posted by stoneweaver at 4:06 PM on May 11, 2010 [1 favorite]


If you're looking for a way to distract a guard dog, I've heard that a mix of dried blood and cocaine on a piece of cloth works pretty well, and has the extra result of nullifying the dog's scent-following abilities.
posted by anadem at 4:11 PM on May 11, 2010


That last was a trick of the French Resistance in WWII
posted by Pressed Rat at 5:07 PM on May 11, 2010 [1 favorite]


A professionally trained dog will not take anything from anyone without an ok from his handler.
If he were to what would be the point of having a guard dog?
posted by Postroad at 5:43 PM on May 11, 2010 [1 favorite]


There is a difference between a professionally trained guard dog (think zeus and apollo from magnum P.I.) and a junkyard owner who has dogs to guard his property.

The latter could probably be distracted with meat, but it depends on how pissed it is that you are entering its zone of control. I imagine the best guard dogs are also the most well fed.
posted by outsider at 7:07 PM on May 11, 2010 [1 favorite]


My dad tells this story at one of his BBQs, and his friend says "I bet I can teach my lab to fetch a hot dog." This is on memorial day. The bet is $5, due on labor day. Labor day rolls around, and the lab has polished off a LOT of hot dogs. Friend says that he tried to start with frozen dogs and work his way up to cooked ones, but not one hot dog made it back.

craven_morhead, your story tells us something about your dad's friend (he isn't a good dog trainer), but absolutely nothing about those dogs, or labs in general.

I have a buddy who can put a dripping, warm piece of bacon on his dog's nose, walk away, come back, and only then on command will the dog snatch the bacon. My buddy is a good dog trainer.


I imagine the best guard dogs are also the most well fed.

outsider, that makes no more sense than saying that the best chefs are well-fed, since they won't be tempted to eat their creations before they are served to the guests.

A well-trained dog obeys his training. They're about 99.8% genetically identical to the grey wolf (and in fact are now classified as a mere subspecies, Canis lupus familiaris). A grey wolf who disobeys the pack's hunting protocols when they're stalking the first prey they've seen in a week... is not going to be very popular, to put it mildly.
posted by IAmBroom at 8:39 PM on May 11, 2010 [1 favorite]


stoneweaver:
Well trained dogs have release words to eat (i.e. they don't get to eat something until a magic word is said). This prevents them from being poisoned by something they shouldn't eat. It's possible to train even a pet this way, I don't know why it wouldn't be standard issue for guard dogs. So, it's plausible you'd run into a dog this wouldn't work on.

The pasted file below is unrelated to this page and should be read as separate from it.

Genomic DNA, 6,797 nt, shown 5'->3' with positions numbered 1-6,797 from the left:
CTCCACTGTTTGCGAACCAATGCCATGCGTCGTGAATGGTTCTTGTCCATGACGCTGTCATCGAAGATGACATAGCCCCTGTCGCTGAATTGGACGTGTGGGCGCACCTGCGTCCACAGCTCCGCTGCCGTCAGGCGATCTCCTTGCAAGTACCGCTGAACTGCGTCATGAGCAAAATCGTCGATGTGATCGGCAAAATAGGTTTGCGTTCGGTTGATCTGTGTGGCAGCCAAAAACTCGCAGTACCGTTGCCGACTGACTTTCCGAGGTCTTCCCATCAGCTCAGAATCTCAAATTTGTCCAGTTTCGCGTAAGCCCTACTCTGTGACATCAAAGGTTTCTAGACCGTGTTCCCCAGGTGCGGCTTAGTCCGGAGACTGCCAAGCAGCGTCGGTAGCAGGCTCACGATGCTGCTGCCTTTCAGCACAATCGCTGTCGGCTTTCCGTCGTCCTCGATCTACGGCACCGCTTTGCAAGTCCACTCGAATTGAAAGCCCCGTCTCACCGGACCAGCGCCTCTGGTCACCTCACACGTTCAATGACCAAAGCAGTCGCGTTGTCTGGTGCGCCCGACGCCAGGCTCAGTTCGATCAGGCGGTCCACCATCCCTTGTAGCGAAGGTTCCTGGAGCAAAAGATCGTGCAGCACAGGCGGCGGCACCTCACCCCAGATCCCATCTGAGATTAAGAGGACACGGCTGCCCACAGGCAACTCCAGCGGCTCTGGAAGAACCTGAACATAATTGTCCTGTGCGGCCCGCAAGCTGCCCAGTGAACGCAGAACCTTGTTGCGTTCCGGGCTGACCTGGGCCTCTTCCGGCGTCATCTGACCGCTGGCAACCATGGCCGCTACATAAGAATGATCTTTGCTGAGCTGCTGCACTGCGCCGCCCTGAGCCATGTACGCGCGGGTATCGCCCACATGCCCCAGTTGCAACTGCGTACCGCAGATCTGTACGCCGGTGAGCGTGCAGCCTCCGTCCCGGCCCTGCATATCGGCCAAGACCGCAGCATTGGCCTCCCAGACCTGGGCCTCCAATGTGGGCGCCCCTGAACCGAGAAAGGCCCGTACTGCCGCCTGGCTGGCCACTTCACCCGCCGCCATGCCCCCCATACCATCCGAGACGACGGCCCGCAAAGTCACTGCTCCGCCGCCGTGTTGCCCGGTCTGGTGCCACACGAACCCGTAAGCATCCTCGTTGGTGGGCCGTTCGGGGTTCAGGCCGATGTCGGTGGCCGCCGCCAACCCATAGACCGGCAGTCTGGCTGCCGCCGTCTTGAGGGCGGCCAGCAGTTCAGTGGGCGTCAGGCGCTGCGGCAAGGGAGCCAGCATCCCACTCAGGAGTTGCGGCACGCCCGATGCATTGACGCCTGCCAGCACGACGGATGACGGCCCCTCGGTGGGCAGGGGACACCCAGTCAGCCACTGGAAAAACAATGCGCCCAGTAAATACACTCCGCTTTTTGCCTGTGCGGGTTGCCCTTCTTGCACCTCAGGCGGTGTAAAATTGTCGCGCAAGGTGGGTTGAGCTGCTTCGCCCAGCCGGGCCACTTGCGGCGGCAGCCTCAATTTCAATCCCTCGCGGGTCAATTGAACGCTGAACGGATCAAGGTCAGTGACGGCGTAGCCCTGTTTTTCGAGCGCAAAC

A security firm in Dayton OH saved bucks by going with a cheaper dog trainer, until a robbery was committed on their watch. The robber threw a dog-training jacket in with the dogs. They promptly attacked the jacket, as they were trained to do. He walked by them. Security firm was then found liable for fraudulent services, and quickly hired the expensive trainer to retrain all their dogs... at a significant premium.

So, it seems likely you can get both kinds of guard dogs:
(1)poorly trained and easily distracted, and
(2) well-trained and focused.

IME, well-trained working dogs are capable of a level of focus and attention far beyond what we mere humans can achieve. It's one of their genetic strengths.
posted by IAmBroom at 8:49 PM on May 11, 2010 [1 favorite]


I used to be a part of a dog training forum and one of the tasks that some of the advanced trainers worked on was having their dog retrieve cheese sticks. As in, the dog would be holding the cheese in their mouths without eating it. It's a progressive trick, but my dogs were so eager to please that when they realized I wanted them to spit out the cheese eventually, they would immediately spit out the cheese if I gave it to them, and later refused to take it at all. Several of the trainers were able to teach their dogs to carry cheese sticks without eating them though.

My dogs do not eat their food unless released to do so. I frequently feed them as I am leaving the house so they don't notice me leaving. On a few occasions, they apparently did not hear me release them. I would come home several hours later to find two full bowls of food and two dogs lying forlornly in front of their food bowls.

In the obedience class we used to go to, every class begins and ends with all the dogs sitting in an extended down/stay. Off leash. Bitches in season are allowed in the class, as well as intact male dogs, as many dogs are also doing conformation showing. While I have had to deal with my dog rolling around in the grass like a loon on certain days when he just wants to goof off, he did not have any problem doing 3 minute off leash down-stay about 6 feet away from an in-season bitch.

Dogs can be trained to do many things. While the vast majority of dogs will probably succumb to the temptation of a steak (or better yet, a nice slice of liver or a hunk of marrow bone), my own dogs included, dogs that were explicitly trained to ignore such distractions do exist. I believe this is a standard part of Schutzhund training.
posted by hindmost at 12:37 AM on May 12, 2010 [4 favorites]


Note than a standard part of some dog obedience and agility training is for the dog to refuse food or to carry food to the handler without eating it. So, absolutely, dogs can be trained not to simply scarf stuff down.
posted by rodgerd at 2:47 AM on May 12, 2010


My goofy home-trained Austrailian Shepherd-Corgi mix wouldn't eat a Cheerio dropped on the floor without my foot-tap saying it was OK, so, yeah, I can imagine a professionally-trained guard dog not being tempted by a steak.

On the other hand--this was in my presence, and he knew he had to obey me. I'm not convinced that training would transfer to a stranger. But then, this was Buster, not Apoolo or Zeus.
posted by MrMoonPie at 7:34 AM on May 12, 2010